Salvador Puig Antich
|Salvador Puig Antich|
Undated photo of Salvador Puig Antich
May 30, 1948|
|Died||March 2, 1974
Salvador Puig Antich [ˈpudʒ ənˈtik] (1948–1974) was a Catalan revolutionary, militant anarchist whose unpopular execution under Spain's Franco regime made him a cause célèbre for Catalan autonomists and anarchists. After fighting the Franco regime with the Iberian Liberation Movement in the early 1970s, he was convicted and executed for the death of a policeman.
Catalonians viewed Puig Antich's judicial death as symbolic retribution for the region's fight for autonomy, and his name became commonplace in Barcelona. The incident inspired works by Catalan artists Joan Miró and Antoni Tàpies, and a satirical play by the Catalan theater group Els Joglars. The 2006 film Salvador depicts Puig Antich's time on death row. After the Spanish Supreme Court declined an effort to review the execution, an Argentine court adopted the case under universal jurisdiction in 2013.
Iberian Liberation Movement
Salvador Puig Antich was born May 30, 1948, in Barcelona, Spain. He was a member of the Workers' Commissions before he joined the Iberian Liberation Movement (Movimiento Ibérico de Liberación, or MIL). He participated in their military actions against the Franco regime in 1972 and 1973, when he was arrested for the death of a policeman. The war council sentenced him to death by garrote vil in the Model prison. His execution proceeded despite international outcry, as Spain's second state execution in eight years. College students in Barcelona and Madrid went on strike in protest of the execution, whereupon they fought with police.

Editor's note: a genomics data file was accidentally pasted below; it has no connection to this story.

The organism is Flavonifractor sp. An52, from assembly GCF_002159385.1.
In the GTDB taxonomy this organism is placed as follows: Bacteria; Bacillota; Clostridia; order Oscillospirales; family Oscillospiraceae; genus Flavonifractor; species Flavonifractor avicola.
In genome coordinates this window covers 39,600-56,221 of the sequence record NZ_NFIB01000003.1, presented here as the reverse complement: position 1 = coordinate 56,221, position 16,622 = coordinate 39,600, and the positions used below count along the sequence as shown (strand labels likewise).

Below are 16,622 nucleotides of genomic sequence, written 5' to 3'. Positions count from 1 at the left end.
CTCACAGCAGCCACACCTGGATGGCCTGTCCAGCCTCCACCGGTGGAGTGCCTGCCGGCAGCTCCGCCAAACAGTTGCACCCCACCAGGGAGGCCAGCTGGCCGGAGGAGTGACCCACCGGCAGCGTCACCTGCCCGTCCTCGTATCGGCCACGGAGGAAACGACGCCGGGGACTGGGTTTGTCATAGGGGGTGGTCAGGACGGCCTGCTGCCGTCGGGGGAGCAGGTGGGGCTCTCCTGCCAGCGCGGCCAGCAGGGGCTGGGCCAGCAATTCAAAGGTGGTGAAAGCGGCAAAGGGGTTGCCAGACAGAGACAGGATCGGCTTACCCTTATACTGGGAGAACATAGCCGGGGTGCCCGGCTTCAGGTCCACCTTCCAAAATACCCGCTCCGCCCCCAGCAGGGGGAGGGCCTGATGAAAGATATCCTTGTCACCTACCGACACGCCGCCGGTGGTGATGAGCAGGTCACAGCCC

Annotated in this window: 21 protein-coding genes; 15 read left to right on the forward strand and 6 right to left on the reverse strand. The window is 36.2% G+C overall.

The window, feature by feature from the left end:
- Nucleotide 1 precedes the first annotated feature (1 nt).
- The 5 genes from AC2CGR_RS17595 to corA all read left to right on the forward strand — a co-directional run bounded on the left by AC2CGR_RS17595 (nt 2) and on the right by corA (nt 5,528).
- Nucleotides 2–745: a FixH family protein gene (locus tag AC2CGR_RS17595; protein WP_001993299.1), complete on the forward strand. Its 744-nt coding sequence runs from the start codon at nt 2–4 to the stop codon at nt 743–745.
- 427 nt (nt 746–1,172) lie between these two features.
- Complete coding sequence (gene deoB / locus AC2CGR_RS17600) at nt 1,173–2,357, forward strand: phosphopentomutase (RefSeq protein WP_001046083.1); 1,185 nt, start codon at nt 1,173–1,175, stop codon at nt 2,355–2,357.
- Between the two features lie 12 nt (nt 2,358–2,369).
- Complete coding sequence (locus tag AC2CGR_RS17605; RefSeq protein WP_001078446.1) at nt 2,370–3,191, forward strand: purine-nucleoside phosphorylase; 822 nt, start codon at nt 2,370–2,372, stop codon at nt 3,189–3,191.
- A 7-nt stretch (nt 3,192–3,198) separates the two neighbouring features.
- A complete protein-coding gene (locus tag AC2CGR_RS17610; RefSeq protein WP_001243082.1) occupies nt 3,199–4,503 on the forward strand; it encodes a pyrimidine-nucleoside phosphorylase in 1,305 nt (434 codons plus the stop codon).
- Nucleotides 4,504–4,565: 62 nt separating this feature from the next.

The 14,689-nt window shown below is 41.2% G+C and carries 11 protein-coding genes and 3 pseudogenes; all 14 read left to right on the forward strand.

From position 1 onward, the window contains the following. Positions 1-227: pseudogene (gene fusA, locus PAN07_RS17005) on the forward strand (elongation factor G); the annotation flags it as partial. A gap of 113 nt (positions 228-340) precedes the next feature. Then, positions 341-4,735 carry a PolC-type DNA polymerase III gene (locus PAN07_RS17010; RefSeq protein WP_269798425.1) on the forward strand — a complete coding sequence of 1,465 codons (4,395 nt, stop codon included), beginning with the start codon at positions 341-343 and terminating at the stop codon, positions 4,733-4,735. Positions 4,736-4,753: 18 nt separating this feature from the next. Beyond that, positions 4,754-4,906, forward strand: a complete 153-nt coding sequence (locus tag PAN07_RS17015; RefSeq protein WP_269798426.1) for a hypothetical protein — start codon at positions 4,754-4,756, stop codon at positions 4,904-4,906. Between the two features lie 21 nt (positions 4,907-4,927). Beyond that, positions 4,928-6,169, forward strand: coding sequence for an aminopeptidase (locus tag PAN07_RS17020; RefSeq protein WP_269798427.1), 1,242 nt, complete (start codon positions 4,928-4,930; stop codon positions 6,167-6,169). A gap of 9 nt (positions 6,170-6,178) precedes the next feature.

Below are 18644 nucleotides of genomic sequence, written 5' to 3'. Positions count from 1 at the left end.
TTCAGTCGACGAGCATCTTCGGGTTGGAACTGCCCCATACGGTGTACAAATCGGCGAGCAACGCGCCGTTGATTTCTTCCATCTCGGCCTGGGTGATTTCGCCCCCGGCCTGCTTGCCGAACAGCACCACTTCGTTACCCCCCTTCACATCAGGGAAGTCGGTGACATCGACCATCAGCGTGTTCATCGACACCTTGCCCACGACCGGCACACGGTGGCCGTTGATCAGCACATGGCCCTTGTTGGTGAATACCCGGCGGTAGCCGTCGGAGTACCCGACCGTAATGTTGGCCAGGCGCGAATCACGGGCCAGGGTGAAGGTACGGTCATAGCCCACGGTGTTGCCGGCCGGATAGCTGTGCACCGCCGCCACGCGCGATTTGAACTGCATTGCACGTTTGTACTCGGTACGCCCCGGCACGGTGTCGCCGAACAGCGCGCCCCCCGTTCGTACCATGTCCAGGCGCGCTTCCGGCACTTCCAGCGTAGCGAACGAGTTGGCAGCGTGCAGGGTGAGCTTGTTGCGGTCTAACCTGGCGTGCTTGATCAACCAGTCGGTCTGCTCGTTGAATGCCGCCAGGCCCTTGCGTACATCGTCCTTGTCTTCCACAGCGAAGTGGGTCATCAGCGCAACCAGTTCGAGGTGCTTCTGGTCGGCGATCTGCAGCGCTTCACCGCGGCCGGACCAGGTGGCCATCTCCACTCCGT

Catalonians interpreted Puig Antich's execution as symbolic retaliation for the region's fight for autonomy, which led to public demonstrations. As one of Franco's last victims, Puig Antich became a household name in Barcelona. The Groupes d'action révolutionnaire internationalistes (GARI) formed to avenge his death.
Several years after his 1974 execution, the Catalan performance group Els Joglars performed La torna, a 1977 satire against torture based on Puig Antich's execution. Even though the Franco regime had fallen, along with its censorship laws, members of Els Joglars were jailed or forced into exile. Spanish theater groups protested across Spain. Catalan painters Joan Miró and Antoni Tàpies both alluded to Puig Antich's execution in their mid-1970s work. Miró's The Hope of a Condemned Man triptych features a line that "sighs and falls with faltering resignation" and flicked paint. Tàpies's Assassins lithograph series, presented at the Parisian Galerie Maeght, too was inspired by Puig Antich's execution and Spanish politics. The 2006 film Salvador depicts Puig Antich's time spent on death row.
An effort by family members and outside groups to review Puig Antich's case was rejected by the Spanish Supreme Court in 2007, but an Argentine judge adopted the case with those of other Franco regime victims under universal jurisdiction in 2013.
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